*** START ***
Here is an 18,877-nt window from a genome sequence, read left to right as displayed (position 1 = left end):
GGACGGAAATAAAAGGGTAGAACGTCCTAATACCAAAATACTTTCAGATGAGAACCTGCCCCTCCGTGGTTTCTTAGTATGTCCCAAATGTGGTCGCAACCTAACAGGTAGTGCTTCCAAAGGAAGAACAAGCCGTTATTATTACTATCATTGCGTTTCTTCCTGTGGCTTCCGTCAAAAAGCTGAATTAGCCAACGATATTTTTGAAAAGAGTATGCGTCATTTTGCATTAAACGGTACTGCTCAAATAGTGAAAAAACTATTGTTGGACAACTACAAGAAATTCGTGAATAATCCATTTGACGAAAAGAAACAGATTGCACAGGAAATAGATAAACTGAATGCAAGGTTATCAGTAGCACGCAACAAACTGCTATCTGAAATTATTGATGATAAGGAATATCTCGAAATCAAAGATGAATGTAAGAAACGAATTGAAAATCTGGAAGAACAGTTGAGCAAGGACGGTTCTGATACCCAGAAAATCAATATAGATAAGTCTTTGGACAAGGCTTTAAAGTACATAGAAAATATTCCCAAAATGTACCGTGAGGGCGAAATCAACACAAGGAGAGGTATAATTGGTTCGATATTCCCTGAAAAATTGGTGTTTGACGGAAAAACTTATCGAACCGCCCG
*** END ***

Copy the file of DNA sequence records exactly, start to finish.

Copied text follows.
Here is an 18,877-nt window from a genome sequence, read left to right as displayed (position 1 = left end):
GGACGGAAATAAAAGGGTAGAACGTCCTAATACCAAAATACTTTCAGATGAGAACCTGCCCCTCCGTGGTTTCTTAGTATGTCCCAAATGTGGTCGCAACCTAACAGGTAGTGCTTCCAAAGGAAGAACAAGCCGTTATTATTACTATCATTGCGTTTCTTCCTGTGGCTTCCGTCAAAAAGCTGAATTAGCCAACGATATTTTTGAAAAGAGTATGCGTCATTTTGCATTAAACGGTACTGCTCAAATAGTGAAAAAACTATTGTTGGACAACTACAAGAAATTCGTGAATAATCCATTTGACGAAAAGAAACAGATTGCACAGGAAATAGATAAACTGAATGCAAGGTTATCAGTAGCACGCAACAAACTGCTATCTGAAATTATTGATGATAAGGAATATCTCGAAATCAAAGATGAATGTAAGAAACGAATTGAAAATCTGGAAGAACAGTTGAGCAAGGACGGTTCTGATACCCAGAAAATCAATATAGATAAGTCTTTGGACAAGGCTTTAAAGTACATAGAAAATATTCCCAAAATGTACCGTGAGGGCGAAATCAACACAAGGAGAGGTATAATTGGTTCGATATTCCCTGAAAAATTGGTGTTTGACGGAAAAACTTATCGAACCGCCCG